Major Terrain Features
Major terrain features are hills, valleys, ridges, saddles, and depressions. A good mnemonic used to remember the major terrain features is hidden valley ranch salad dressing
A hill is an area of high ground. From a hilltop, the ground slopes down in all directions. A hill is shown on a map by contour lines forming concentric circles. The inside of the smallest closed circle is the hilltop. (See Figure 9-16.)
A saddle is a dip or low point between two areas of higher ground. A saddle is not necessarily the lower ground between two hilltops; it may be simply a dip or break along a level ridge crest. If you are in a saddle, there is high ground in two opposite directions and lower ground in the other two directions. A saddle is normally represented as an hourglass. (See Figure 9-17.)
A valley is a stretched-out groove in the land, usually formed by streams or rivers. It begins with high ground on three sides and usually has a course of running water through it. If standing in a valley, three directions offer high ground, while the fourth direction offers low ground. Depending upon its size and where a person is standing, it may not be obvious that there is high ground in the third direction, but water flows from higher to lower ground. Contour lines forming a valley are either U-shaped or V-shaped. To determine the direction water is flowing, look at the contour lines. The closed end of the contour line (U or V) always points upstream or toward high ground. (See Figure 9-18.)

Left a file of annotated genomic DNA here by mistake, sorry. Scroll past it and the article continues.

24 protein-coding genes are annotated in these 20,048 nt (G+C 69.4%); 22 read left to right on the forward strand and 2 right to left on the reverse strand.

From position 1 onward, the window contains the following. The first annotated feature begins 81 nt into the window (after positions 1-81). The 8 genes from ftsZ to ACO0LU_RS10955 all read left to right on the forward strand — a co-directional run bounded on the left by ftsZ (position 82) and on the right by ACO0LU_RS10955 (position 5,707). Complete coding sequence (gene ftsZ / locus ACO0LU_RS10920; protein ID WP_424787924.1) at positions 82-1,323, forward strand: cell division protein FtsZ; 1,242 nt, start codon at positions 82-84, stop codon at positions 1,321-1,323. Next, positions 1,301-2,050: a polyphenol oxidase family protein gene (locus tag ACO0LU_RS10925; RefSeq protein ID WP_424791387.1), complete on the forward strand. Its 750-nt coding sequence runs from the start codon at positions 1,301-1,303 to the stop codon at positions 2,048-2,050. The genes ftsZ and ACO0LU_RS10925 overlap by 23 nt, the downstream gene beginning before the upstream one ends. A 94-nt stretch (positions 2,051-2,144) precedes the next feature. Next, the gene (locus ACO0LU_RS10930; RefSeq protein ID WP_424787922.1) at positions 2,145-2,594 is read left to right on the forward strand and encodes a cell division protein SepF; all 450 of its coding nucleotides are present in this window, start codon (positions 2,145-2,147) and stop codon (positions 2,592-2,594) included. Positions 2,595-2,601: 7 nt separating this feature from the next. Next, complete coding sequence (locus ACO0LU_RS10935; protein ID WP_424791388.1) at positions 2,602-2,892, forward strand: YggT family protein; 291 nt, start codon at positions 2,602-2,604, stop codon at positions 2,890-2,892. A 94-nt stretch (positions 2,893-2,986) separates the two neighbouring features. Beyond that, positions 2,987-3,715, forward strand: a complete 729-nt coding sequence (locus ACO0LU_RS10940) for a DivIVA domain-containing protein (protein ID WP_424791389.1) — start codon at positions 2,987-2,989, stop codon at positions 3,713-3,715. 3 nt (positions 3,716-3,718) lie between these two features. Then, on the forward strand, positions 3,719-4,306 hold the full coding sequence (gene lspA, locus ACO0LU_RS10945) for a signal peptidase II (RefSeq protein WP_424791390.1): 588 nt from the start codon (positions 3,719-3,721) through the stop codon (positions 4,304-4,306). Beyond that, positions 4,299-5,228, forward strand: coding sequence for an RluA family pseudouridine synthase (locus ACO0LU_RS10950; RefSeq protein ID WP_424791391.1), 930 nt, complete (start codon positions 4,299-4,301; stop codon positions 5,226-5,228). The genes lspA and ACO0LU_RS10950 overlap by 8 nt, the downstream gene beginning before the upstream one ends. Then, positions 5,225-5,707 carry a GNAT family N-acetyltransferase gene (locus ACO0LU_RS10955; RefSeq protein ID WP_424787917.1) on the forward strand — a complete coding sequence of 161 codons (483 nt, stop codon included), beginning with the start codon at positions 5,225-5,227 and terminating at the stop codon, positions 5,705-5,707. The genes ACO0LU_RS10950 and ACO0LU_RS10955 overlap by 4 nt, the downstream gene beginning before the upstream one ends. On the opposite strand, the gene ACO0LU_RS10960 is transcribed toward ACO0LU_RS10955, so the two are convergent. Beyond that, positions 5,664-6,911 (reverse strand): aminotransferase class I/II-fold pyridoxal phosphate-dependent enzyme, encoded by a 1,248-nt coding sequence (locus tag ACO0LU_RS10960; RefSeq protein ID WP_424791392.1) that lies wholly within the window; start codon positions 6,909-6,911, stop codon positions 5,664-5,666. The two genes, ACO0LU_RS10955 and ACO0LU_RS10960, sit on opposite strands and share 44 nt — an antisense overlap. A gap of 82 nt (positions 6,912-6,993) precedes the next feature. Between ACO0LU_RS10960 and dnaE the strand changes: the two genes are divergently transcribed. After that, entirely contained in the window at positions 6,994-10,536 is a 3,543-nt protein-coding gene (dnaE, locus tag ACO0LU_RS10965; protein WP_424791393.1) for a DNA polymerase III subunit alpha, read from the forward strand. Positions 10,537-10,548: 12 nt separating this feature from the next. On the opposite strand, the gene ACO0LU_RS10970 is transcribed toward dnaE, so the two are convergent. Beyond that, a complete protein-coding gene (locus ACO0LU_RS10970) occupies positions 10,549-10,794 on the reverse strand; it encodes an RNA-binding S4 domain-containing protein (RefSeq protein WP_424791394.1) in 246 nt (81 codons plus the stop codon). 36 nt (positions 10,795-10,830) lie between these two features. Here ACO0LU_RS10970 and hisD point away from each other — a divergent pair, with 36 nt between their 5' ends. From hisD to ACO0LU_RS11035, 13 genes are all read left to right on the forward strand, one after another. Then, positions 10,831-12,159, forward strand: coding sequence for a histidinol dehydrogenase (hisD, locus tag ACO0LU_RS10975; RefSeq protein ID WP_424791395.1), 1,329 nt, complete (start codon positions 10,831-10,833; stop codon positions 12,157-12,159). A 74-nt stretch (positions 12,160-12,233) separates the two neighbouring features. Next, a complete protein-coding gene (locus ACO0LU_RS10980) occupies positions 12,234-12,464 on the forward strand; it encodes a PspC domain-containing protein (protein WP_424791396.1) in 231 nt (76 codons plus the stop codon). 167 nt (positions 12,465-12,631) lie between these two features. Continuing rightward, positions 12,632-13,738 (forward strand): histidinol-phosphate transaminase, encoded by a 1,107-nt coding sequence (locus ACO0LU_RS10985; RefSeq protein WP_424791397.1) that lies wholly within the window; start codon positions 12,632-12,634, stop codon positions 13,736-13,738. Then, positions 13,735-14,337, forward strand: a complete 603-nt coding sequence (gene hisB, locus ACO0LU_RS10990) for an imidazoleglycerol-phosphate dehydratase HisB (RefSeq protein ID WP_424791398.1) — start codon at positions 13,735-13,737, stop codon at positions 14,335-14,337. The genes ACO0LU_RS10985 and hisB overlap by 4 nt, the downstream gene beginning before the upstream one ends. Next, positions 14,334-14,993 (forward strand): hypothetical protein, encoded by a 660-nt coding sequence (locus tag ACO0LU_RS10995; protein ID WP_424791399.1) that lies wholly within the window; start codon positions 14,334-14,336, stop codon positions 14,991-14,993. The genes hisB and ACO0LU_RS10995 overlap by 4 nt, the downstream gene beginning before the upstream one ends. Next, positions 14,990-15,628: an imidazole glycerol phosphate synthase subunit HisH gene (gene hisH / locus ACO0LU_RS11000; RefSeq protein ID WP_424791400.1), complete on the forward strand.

A ridge is a sloping line of high ground. The centerline of a ridge normally has low ground in three directions and high ground in one direction, with varying degrees of slope. If a ridge is crossed at right angles, a Soldier climbs steeply to the crest and then descends steeply to the base. When moving along the path of the ridge, depending on the geographic location, there may be either an almost unnoticeable slope or a very obvious incline. Contour lines forming a ridge tend to be U-shaped or V-shaped. The closed end of the contour line points away from high ground. (See Figure 9-19.)
A depression is a low point in the ground or a sinkhole. It could be described as an area of low ground surrounded by higher ground in all directions, or simply a hole in the ground. Usually, only depressions that are equal to or greater than the contour interval is shown. On maps, depressions are represented by closed contour lines that have tick marks pointing toward low ground. (See Figure 9-20.)
Minor Terrain Features
Minor terrain features include draws, spurs, and cliffs